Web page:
Snipping Out HIV

Someday, editing our genome could be as simple as cut-and-paste, writes Tang Yew Chung.

AsianScientist (Apr. 4, 2015) – Imagine being able to edit your genome at will, replacing faulty sections of disease-causing genes and freeing yourself from life-threatening genetic disorders. Cancer-causing oncogene? Snip, it’s gone. Sounds far-fetched, but this may be possible in the not-too-distant future, thanks to gene editing techniques that have taken the genomics world by storm.

Although the concept of using gene therapy to treat genetic disorders has been around for more than 40 years, limitations in gene editing and gene delivery technologies have hampered progress toward its application in the clinic. Most gene therapies work by inserting a functional, or partially functional, copy of a gene into the patient’s cells. The problem persists, however, as the original faulty copy of the gene is still present, preventing the error from being fully corrected.

Newer gene editing techniques solve this problem by completely eliminating the errant gene that causes disease. Zinc finger nucleases (ZFNs), which are enzymes composed of a nuclease, introduce double stranded breaks in the DNA that completely remove the problematic gene. In addition, they work in tandem with DNA binding proteins known as zinc fingers to introduce editing specificity.

Outsmarting HIV

In a Phase II clinical study published in the New England Journal of Medicine in March 2014, researchers used ZFNs to edit white blood cells taken from human immunodeficiency virus (HIV)-positive patients. Here, the CCR5 gene, which produces a binding site on white blood cells that HIV latches onto, was rendered completely dysfunctional. Not only did the technique prove safe and effective, HIV positive patients who received the edited cells also became resistant to the virus.

Although ZFN-based approaches are already undergoing clinical trials, a newer editing technique is on the horizon. Called CRISPR/Cas system, it stands for of two components that make up its name: clustered regularly interspaced short palindromic repeats (CRISPR), which are unusual repeating DNA sequences, and CRISPR-associated genes (Cas). First discovered three years ago in bacteria as a form of adaptive immunity against viruses, CRISPR is much cheaper, more convenient and more flexible than zinc finger techniques.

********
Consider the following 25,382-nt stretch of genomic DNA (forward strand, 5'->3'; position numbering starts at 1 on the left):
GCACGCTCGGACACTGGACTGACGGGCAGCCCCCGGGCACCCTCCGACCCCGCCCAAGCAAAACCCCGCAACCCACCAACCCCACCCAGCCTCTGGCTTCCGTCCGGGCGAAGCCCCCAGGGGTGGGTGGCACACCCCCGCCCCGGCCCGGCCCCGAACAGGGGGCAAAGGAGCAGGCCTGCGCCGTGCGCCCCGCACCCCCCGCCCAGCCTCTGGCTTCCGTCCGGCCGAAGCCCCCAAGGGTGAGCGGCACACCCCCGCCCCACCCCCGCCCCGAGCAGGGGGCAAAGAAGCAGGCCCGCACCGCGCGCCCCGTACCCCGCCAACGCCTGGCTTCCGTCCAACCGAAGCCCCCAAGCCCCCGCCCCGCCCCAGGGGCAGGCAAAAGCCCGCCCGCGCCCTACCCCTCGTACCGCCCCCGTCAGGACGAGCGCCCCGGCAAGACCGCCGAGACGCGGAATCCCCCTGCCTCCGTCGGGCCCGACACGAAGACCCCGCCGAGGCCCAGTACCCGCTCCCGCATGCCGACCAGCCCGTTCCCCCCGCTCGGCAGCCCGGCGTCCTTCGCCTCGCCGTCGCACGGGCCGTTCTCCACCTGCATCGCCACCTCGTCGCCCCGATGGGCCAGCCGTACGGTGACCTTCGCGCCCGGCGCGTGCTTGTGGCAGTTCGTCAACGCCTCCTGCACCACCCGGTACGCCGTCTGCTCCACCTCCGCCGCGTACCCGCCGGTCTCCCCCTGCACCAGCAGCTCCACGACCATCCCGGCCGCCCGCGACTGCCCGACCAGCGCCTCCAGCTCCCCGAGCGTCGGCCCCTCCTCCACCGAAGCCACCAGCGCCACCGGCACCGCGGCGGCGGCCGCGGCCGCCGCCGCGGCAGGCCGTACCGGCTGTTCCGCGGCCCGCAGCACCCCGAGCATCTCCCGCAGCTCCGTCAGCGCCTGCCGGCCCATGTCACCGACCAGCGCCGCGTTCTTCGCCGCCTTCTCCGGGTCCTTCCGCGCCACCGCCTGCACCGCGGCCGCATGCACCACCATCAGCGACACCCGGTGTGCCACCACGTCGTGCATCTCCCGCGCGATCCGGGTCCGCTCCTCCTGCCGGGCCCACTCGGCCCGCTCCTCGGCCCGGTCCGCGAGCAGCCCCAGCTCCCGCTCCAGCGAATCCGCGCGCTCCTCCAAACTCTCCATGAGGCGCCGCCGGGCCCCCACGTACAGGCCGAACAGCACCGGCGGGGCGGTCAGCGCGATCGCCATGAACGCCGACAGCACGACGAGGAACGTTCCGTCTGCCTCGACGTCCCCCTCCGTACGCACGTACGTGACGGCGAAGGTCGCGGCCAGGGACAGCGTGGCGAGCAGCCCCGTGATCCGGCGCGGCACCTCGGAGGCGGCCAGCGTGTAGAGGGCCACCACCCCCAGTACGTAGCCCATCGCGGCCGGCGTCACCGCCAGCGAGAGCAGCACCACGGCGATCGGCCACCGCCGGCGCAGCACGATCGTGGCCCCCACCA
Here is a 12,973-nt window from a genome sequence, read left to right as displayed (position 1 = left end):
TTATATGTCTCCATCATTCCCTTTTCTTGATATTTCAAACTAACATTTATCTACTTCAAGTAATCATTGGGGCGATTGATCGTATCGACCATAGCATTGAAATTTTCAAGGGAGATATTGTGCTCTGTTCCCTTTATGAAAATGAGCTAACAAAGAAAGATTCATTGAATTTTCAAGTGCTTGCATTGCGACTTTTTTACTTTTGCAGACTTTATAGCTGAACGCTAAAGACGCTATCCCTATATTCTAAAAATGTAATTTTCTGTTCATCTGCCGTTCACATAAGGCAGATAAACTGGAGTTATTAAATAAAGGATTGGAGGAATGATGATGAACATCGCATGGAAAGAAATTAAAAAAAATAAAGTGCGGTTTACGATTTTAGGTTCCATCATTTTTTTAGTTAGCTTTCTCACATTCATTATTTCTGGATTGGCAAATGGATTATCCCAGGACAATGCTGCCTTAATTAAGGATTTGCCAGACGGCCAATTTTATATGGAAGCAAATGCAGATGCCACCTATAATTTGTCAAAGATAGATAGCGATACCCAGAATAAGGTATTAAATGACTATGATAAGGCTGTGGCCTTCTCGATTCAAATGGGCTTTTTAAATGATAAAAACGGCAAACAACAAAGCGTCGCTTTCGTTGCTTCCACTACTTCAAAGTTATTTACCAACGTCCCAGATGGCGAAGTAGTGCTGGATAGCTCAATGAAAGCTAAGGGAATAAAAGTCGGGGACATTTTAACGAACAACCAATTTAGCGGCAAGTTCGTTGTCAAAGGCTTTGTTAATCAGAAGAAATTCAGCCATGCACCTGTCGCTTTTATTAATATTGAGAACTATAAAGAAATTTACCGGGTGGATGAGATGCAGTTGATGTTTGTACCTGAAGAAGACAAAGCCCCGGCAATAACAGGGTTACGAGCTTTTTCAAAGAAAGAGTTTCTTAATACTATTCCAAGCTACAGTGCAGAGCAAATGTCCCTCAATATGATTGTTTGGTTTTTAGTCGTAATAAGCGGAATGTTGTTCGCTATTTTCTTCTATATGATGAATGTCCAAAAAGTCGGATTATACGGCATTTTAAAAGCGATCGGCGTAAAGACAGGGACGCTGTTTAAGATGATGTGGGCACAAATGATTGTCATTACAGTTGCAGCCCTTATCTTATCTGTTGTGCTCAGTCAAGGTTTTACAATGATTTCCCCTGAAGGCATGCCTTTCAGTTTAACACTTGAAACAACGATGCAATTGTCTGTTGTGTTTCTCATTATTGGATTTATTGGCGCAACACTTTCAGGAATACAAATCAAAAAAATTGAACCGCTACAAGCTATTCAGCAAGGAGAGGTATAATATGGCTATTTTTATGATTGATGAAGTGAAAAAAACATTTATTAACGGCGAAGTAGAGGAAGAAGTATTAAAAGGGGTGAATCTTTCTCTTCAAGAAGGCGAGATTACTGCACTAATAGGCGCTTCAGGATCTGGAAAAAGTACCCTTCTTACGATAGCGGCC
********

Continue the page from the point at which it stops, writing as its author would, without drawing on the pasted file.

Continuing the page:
Instead of using DNA-binding proteins to introduce specificity, CRISPR uses guide RNA. Hence, researchers can use the same enzyme, Cas9, to edit DNA sequences by simply using different RNA partners, rather than developing a new enzyme for each DNA sequence.

In a sign that CRISPR is rapidly catching up to more established genome editing technologies, scientists have used it to remove the entire HIV genome from human cell lines. The study, published in the Proceedings of the National Academy of Sciences in July 2014, also found that the edited human cells were resistant to subsequent HIV infection.

Gene editing in stem cells

If gene editing isn’t cool enough, pair it up with stem cells. Scientists have used CRSIPR to edit induced pluripotent stem (iPS) cells, which are adult cells that have been reprogrammed to behave like stem cells. Conceptually, the idea is simple: extract skin cells from a patient and turn them into patient-specific stem cells that can be edited at will. Once re-introduced into patients, the edited stem cells undergo cell division, producing millions of stem cells with the functioning gene and eliminating further need for gene therapy.

In the laboratory, scientists have used CRISPR to correct the defective gene responsible for beta-thalassemia, a common blood disorder caused by mutations in the hemoglobin gene. In a study published in the journal Genome Research in August 2014, researchers successfully reintroduced a functional hemoglobin gene into iPS cells derived from a patient with beta-thalassemia.

To snip or not to snip

Despite the flurry of research papers on this technology, we are still far from completely eliminating hereditary genetic disorders. In an early preclinical study, CRISPR reversed the symptoms of tyrosinemia (a rare but fatal liver disorder) in mice. Unfortunately, the treatment required a high-pressure injection to deliver the components of CRISPR into the bloodstream, a method that is not applicable clinically.

Limitations aside, CRISPR looks certain to transform the field of biology much like how restriction enzymes did in the 1970s. There are already commercial partners on board. US-based Taconic Biosciences, an international supplier of genetically modified rodents, has already made CRISPR/Cas-expressing mice commercially available in what is possibly one of the fastest research commercialization efforts to date.

Editing the genome may not yet be as easy as editing a word document on your laptop, but recent gene editing technologies have made it easier than ever before. Although major challenges in patient delivery and both ethical and safety concerns remain to be addressed, CRISPR is definitely the genome editing technology to watch.


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Yew Chung is a postdoctoral research fellow at the Duke-NUS Graduate Medical School, Singapore.

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